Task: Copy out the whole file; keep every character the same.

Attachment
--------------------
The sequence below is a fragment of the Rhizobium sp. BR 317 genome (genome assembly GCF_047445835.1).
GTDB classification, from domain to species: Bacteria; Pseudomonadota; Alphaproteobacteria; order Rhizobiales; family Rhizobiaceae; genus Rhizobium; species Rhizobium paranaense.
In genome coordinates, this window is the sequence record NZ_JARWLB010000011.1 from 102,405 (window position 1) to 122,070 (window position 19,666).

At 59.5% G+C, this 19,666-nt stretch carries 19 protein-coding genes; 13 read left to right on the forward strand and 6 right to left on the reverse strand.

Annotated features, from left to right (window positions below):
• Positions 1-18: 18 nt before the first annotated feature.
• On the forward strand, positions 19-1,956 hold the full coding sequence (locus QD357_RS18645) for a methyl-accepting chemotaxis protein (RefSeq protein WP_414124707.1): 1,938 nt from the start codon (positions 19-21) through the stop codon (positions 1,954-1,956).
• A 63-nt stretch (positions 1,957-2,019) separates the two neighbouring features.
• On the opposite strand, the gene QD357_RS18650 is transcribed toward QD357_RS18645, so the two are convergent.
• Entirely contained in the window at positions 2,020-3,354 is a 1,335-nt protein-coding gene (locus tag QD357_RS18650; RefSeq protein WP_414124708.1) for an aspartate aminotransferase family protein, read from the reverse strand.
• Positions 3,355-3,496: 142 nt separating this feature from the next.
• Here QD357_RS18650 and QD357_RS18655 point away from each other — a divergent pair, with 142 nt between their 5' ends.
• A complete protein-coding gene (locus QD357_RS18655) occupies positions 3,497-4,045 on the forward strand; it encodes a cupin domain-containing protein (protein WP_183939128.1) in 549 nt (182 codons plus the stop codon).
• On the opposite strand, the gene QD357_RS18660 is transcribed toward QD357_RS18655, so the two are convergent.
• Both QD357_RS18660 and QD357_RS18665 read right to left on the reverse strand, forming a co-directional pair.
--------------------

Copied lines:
The sequence below is a fragment of the Rhizobium sp. BR 317 genome (genome assembly GCF_047445835.1).
GTDB classification, from domain to species: Bacteria; Pseudomonadota; Alphaproteobacteria; order Rhizobiales; family Rhizobiaceae; genus Rhizobium; species Rhizobium paranaense.
In genome coordinates, this window is the sequence record NZ_JARWLB010000011.1 from 102,405 (window position 1) to 122,070 (window position 19,666).

At 59.5% G+C, this 19,666-nt stretch carries 19 protein-coding genes; 13 read left to right on the forward strand and 6 right to left on the reverse strand.

Annotated features, from left to right (window positions below):
• Positions 1-18: 18 nt before the first annotated feature.
• On the forward strand, positions 19-1,956 hold the full coding sequence (locus QD357_RS18645) for a methyl-accepting chemotaxis protein (RefSeq protein WP_414124707.1): 1,938 nt from the start codon (positions 19-21) through the stop codon (positions 1,954-1,956).
• A 63-nt stretch (positions 1,957-2,019) separates the two neighbouring features.
• On the opposite strand, the gene QD357_RS18650 is transcribed toward QD357_RS18645, so the two are convergent.
• Entirely contained in the window at positions 2,020-3,354 is a 1,335-nt protein-coding gene (locus tag QD357_RS18650; RefSeq protein WP_414124708.1) for an aspartate aminotransferase family protein, read from the reverse strand.
• Positions 3,355-3,496: 142 nt separating this feature from the next.
• Here QD357_RS18650 and QD357_RS18655 point away from each other — a divergent pair, with 142 nt between their 5' ends.
• A complete protein-coding gene (locus QD357_RS18655) occupies positions 3,497-4,045 on the forward strand; it encodes a cupin domain-containing protein (protein WP_183939128.1) in 549 nt (182 codons plus the stop codon).
• On the opposite strand, the gene QD357_RS18660 is transcribed toward QD357_RS18655, so the two are convergent.
• Both QD357_RS18660 and QD357_RS18665 read right to left on the reverse strand, forming a co-directional pair.